Monday, May 14, 2007

New homes

Mamma Mia has left, taking her kittens. The rosemary bush is back to being just a rosemary bush instead of a shelter for single mothers, and seems unnaturally quiet. I don't know where she went. I came home and she was gone.

I have been rejected. I miss the hissing and growling from the rosemary bush. I hope she has found a good new home.

Speaking of new homes, down on the corner from our house there is a big tree, and in that tree some crows are building a new nest. I am offering no prizes for guessing what they are using to make this nest. I was going to try to get a picture on my way out today but the sun was behind the nest, and on my way home I forgot. But anyway, it's just more of the same, and I am becoming quite blasé about the whole thing. If the question of what crows build their nests from ever comes up in a quiz I'll be able to answer it right away. They build their nests from wire hangers. I don't think I have never seen any other kind, come to think of it, aside from the carrion crow's original nest. It seems that wire hangers are the new standard.

Kenju asked where they are getting the hangers. They are getting them from people's washing lines, I suppose. People hang their washing out on house and apartment balconies, and frequently use the free hangers from dry cleaners. Either that or the crows have found a way to break into dry cleaning establishments.

I saw a crow the other day on someone's balcony. I thought it might be there to steal a hanger or two, as there was some washing, but as I went past it had been distracted by a small bird in a wire cage hanging from the end of the balcony. It looked pretty funny, the crow peering into the cage as if to say, What on earth are you doing in THERE?, or, perhaps, Holy cow! look at all that lovely wire! I did not have my camera, unfortunately.

I will keep my eyes open for crows stealing hangers so I can get a picture, but don't hold your breath. I would have to be extremely lucky. I have seen a crow flying with a hanger only once, and by the time I got my camera out it was out of sight. It seems a little odd that I have only seen that once, though, considering the number of hangers involved, and I'm beginning to wonder if they commit their burglaries at night. I sometimes hear them in the wee hours, flying around and making raucous noises. I can't imagine the difficulty of trying to manipulate multiple hangers in the dark, but I suppose it is possible.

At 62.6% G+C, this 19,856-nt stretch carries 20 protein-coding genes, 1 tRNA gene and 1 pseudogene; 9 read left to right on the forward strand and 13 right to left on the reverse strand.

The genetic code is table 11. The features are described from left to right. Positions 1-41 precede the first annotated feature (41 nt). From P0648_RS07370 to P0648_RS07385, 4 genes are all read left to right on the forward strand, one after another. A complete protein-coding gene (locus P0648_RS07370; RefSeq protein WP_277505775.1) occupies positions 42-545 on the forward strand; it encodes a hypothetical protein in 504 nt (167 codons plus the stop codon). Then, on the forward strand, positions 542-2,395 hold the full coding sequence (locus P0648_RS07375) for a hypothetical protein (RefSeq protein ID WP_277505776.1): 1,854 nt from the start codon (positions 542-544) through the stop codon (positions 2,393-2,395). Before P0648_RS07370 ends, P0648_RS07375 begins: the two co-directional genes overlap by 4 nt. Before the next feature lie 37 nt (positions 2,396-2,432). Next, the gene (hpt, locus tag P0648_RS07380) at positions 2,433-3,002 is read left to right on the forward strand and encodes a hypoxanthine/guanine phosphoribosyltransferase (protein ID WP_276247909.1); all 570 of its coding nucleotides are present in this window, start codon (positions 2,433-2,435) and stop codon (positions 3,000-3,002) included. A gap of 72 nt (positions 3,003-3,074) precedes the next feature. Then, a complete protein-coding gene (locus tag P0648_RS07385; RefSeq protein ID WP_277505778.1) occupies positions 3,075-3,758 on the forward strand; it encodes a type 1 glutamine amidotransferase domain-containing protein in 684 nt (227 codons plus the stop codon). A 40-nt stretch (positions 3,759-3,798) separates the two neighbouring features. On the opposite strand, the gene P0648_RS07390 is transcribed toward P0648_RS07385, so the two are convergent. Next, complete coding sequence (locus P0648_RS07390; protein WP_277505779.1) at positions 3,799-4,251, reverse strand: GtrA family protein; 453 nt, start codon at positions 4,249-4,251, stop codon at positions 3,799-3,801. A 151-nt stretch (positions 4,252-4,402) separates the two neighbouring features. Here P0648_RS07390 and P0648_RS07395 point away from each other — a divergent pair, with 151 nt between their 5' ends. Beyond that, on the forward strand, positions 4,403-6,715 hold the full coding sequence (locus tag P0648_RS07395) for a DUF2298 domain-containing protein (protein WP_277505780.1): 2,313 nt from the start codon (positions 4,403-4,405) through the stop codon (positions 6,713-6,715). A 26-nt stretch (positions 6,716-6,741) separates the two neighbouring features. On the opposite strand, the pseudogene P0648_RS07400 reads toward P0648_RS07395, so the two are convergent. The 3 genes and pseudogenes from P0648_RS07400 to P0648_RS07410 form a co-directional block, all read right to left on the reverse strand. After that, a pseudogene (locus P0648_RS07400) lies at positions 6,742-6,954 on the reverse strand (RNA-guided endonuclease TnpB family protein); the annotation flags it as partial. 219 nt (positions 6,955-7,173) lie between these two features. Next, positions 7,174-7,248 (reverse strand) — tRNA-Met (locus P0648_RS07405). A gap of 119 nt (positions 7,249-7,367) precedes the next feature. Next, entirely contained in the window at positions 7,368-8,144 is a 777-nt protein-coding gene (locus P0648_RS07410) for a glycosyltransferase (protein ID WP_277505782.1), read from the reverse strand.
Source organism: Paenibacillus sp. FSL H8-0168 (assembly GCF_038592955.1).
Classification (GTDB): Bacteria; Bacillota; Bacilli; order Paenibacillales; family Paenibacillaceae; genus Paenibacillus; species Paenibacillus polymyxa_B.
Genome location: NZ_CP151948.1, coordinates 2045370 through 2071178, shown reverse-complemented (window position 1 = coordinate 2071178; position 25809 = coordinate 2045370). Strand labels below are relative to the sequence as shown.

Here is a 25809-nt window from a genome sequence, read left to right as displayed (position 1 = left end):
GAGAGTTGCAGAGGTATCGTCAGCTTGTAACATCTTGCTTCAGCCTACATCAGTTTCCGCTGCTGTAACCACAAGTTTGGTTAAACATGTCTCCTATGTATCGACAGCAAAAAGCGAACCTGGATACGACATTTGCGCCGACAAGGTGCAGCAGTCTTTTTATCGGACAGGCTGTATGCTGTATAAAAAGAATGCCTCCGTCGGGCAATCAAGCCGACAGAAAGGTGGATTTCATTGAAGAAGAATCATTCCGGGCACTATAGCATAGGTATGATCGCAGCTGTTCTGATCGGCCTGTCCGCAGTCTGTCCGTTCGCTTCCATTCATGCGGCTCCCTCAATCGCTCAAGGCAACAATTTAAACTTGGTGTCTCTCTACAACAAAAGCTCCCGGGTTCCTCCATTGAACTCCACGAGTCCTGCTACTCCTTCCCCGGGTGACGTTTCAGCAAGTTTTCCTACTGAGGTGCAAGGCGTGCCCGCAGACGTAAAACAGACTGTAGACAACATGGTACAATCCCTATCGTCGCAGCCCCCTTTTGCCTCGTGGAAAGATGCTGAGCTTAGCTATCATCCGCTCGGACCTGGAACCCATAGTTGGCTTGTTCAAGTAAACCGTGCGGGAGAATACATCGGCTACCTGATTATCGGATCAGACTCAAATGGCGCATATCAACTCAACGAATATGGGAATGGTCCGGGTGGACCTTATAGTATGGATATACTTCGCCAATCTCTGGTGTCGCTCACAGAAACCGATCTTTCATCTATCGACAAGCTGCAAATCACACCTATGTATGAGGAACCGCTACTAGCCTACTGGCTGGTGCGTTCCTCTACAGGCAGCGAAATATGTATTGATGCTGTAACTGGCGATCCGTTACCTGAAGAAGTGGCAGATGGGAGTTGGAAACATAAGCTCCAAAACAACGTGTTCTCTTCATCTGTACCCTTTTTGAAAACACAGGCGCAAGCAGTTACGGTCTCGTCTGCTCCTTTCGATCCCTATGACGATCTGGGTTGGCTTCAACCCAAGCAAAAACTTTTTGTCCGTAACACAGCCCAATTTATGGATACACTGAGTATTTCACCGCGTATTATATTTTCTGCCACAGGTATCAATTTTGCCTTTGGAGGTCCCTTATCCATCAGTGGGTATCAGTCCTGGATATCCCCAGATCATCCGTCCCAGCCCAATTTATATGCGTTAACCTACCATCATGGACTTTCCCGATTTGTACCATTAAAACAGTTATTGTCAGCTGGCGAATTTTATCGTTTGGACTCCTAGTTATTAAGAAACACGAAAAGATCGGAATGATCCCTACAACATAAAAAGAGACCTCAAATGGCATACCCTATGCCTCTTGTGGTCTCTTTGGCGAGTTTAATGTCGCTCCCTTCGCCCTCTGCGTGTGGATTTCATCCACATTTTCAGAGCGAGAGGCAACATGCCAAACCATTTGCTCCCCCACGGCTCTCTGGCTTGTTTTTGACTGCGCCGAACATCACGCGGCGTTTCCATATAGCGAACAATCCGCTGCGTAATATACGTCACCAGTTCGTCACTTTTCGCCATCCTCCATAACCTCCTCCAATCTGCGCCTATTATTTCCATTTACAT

Maybe that is why they have those magnificently large cerebrums. It's evolution in action. The crows that poked their own eyes out with wire hangers died off, but the puzzle-solving brainy crows survived and flourished.

Give them a couple of years and they'll be standing for election.

4 comments:

Radioactive Jam said...

Unattended pile of wire hangers = crow bait?

Maybe there's a thriving black market. Heh.

Wire hangers: the Red Ryder b-b gun of pre-adolescent crows.

Keera Ann Fox said...

Sorry to not get the end of the story of the unwed mother.

On to more important stuff: Why are the hangers blue?

Badaunt said...

RaJ: I've thought about that. If, for some reason, you wanted to capture a crow, a trap made from wire hangers would be just the thing. How could they possibly resist?

But what would you DO with a captured crow?

Keera: The blue is plastic coating. I don't know why blue, specifically. Some are pink or yellow, but for some reason most dry cleaners' hangers are blue.

kenju said...

I thought maybe the crows had a secret stash of hangers; some they stole from a drycleaner's storage area.....LOL